Adam Smith and Capitalist Philosophy
Adam Smith was the first major capitalist philosopher to praise free market economy and no government involvement in the economy. Smith was an 18th century philosopher whose beliefs led to some of our modern day theories; his work marks the breakthrough of an approach which has progressively displaced the stationary Aristotelian view. His most famous book is An Inquiry into the Nature and Causes of the Wealth of Nations, which was written in 1776. Adam Smith was born in Kirkcaldy, Scotland, though his exact birth date is not known, but what is known is that he was baptized on June 5, 1723. At the age of seventeen, Adam Smith was sent off to Oxford on scholarship. At Oxford, Smith discovered the works of David Hume, who Smith became very interested by. After graduating, Smith joined in on "the brilliant circle in Edinburgh which included David Hume, John Home, Hugh Blair, Lord Hailes and Principal Robertson" (Chambers Biographical Dictionary). In 1751, Smith became a professor of Logic at Glasgow, and the next year, he transferred to the Chair of Moral Philosophy. In 1758, Smith published his first major work, titled Lectures on Rhetoric and Belles Lettres. In 1764, Smith was hired to tutor the young Duke of Buccleuch. Though Smith published his next major work, Theory of Moral Sentiments, two years later, which he was still revising it until his death in 1790. Smith retired to Edinburgh, Scotland off of his pension he earned for his work for Duke of Beccleuch. "In 1778 he was appointed to a post of commissioner of customs in Edinburgh, Scotland" (Chew). While the commissioner of customs, Smith lived with his mother, and, not directly connected, Smith was never married and was a bachelor until he died. "Shortly before his death Smith had nearly all his manuscripts destroyed. In his last years he seems to have been planning two major treatises, one on the theory and history of law and one on the sciences and arts....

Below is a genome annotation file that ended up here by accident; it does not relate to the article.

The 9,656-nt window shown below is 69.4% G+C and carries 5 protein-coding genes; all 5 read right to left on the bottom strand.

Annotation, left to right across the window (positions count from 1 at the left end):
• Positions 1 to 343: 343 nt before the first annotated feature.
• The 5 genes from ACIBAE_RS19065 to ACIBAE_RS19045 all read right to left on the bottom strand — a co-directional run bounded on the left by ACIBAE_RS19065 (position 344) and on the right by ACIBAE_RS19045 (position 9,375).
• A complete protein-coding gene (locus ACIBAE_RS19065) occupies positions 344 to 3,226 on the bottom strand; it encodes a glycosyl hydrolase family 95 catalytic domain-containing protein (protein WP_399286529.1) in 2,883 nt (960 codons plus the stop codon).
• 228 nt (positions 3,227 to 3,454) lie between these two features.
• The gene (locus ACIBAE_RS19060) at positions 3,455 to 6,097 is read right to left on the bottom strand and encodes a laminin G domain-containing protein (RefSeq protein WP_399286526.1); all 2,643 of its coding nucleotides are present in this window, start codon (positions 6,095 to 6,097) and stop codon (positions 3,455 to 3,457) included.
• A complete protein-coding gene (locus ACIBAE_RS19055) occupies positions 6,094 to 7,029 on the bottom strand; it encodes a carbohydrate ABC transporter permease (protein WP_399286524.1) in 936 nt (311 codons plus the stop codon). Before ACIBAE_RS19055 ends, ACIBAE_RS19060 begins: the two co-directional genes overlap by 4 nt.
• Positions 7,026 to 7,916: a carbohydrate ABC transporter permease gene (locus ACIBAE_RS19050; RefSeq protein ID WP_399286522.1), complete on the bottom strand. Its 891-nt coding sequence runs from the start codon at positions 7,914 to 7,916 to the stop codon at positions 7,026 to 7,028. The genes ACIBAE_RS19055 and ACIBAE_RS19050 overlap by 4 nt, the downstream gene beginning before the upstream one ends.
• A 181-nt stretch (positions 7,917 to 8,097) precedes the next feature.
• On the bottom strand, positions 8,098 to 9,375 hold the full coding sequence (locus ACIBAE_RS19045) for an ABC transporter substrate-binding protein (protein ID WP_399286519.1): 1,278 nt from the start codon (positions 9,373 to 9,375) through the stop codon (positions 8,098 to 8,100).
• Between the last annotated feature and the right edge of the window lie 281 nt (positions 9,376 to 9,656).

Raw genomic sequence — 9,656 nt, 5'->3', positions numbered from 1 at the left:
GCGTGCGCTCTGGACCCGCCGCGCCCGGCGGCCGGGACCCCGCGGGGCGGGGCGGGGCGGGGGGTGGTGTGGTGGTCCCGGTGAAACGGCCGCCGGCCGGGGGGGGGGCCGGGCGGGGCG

Bibliography: Chambers Biographical Dictionary, Edinburgh, 1990
Chew, Robin. June 1996.
Faber, Digna. 6 Mar, 2003.
Henderson, David R. 2002.
Wikipedia. 12 Apr, 2006.
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